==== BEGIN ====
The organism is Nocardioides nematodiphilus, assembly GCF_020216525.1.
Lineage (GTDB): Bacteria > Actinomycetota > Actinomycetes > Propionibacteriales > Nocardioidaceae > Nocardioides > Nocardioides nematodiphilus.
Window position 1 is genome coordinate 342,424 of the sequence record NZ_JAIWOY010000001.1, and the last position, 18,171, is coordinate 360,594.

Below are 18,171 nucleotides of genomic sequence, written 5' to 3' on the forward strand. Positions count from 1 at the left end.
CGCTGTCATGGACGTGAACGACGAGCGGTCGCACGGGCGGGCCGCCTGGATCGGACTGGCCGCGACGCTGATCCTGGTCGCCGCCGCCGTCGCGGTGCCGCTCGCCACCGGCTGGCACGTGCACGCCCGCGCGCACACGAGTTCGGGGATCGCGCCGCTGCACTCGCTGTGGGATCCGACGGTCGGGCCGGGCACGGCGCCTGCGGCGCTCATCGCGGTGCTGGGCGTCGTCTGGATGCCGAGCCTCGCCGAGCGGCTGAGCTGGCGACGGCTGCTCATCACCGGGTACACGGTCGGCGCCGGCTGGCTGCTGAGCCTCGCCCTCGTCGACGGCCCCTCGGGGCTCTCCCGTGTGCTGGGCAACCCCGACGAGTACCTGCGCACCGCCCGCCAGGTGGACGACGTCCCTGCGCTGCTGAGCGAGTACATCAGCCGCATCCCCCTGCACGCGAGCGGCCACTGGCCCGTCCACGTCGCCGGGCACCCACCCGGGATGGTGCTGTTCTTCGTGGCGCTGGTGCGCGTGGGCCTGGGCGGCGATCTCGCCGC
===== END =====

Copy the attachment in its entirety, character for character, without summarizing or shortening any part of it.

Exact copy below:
The organism is Nocardioides nematodiphilus, assembly GCF_020216525.1.
Lineage (GTDB): Bacteria > Actinomycetota > Actinomycetes > Propionibacteriales > Nocardioidaceae > Nocardioides > Nocardioides nematodiphilus.
Window position 1 is genome coordinate 342,424 of the sequence record NZ_JAIWOY010000001.1, and the last position, 18,171, is coordinate 360,594.

Below are 18,171 nucleotides of genomic sequence, written 5' to 3' on the forward strand. Positions count from 1 at the left end.
CGCTGTCATGGACGTGAACGACGAGCGGTCGCACGGGCGGGCCGCCTGGATCGGACTGGCCGCGACGCTGATCCTGGTCGCCGCCGCCGTCGCGGTGCCGCTCGCCACCGGCTGGCACGTGCACGCCCGCGCGCACACGAGTTCGGGGATCGCGCCGCTGCACTCGCTGTGGGATCCGACGGTCGGGCCGGGCACGGCGCCTGCGGCGCTCATCGCGGTGCTGGGCGTCGTCTGGATGCCGAGCCTCGCCGAGCGGCTGAGCTGGCGACGGCTGCTCATCACCGGGTACACGGTCGGCGCCGGCTGGCTGCTGAGCCTCGCCCTCGTCGACGGCCCCTCGGGGCTCTCCCGTGTGCTGGGCAACCCCGACGAGTACCTGCGCACCGCCCGCCAGGTGGACGACGTCCCTGCGCTGCTGAGCGAGTACATCAGCCGCATCCCCCTGCACGCGAGCGGCCACTGGCCCGTCCACGTCGCCGGGCACCCACCCGGGATGGTGCTGTTCTTCGTGGCGCTGGTGCGCGTGGGCCTGGGCGGCGATCTCGCCGC